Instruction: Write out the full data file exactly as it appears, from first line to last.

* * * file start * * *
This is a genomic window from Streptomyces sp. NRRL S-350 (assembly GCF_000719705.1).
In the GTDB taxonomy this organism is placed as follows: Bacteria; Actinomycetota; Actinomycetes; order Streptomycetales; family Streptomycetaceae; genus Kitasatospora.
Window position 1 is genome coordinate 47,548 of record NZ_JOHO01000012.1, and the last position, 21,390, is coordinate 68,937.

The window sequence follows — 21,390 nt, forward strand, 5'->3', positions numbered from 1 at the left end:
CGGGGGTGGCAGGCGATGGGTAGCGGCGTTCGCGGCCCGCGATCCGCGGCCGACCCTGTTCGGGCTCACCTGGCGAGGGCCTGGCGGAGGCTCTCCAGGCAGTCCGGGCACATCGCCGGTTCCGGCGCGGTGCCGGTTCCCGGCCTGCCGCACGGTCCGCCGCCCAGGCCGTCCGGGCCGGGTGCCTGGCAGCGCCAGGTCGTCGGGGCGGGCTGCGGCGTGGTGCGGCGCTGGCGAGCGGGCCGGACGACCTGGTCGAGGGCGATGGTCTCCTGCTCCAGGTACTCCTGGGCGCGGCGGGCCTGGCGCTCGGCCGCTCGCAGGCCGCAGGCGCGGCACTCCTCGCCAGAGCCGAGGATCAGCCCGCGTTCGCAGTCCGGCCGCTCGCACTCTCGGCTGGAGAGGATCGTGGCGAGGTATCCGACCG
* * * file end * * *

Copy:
This is a genomic window from Streptomyces sp. NRRL S-350 (assembly GCF_000719705.1).
In the GTDB taxonomy this organism is placed as follows: Bacteria; Actinomycetota; Actinomycetes; order Streptomycetales; family Streptomycetaceae; genus Kitasatospora.
Window position 1 is genome coordinate 47,548 of record NZ_JOHO01000012.1, and the last position, 21,390, is coordinate 68,937.

The window sequence follows — 21,390 nt, forward strand, 5'->3', positions numbered from 1 at the left end:
CGGGGGTGGCAGGCGATGGGTAGCGGCGTTCGCGGCCCGCGATCCGCGGCCGACCCTGTTCGGGCTCACCTGGCGAGGGCCTGGCGGAGGCTCTCCAGGCAGTCCGGGCACATCGCCGGTTCCGGCGCGGTGCCGGTTCCCGGCCTGCCGCACGGTCCGCCGCCCAGGCCGTCCGGGCCGGGTGCCTGGCAGCGCCAGGTCGTCGGGGCGGGCTGCGGCGTGGTGCGGCGCTGGCGAGCGGGCCGGACGACCTGGTCGAGGGCGATGGTCTCCTGCTCCAGGTACTCCTGGGCGCGGCGGGCCTGGCGCTCGGCCGCTCGCAGGCCGCAGGCGCGGCACTCCTCGCCAGAGCCGAGGATCAGCCCGCGTTCGCAGTCCGGCCGCTCGCACTCTCGGCTGGAGAGGATCGTGGCGAGGTATCCGACCG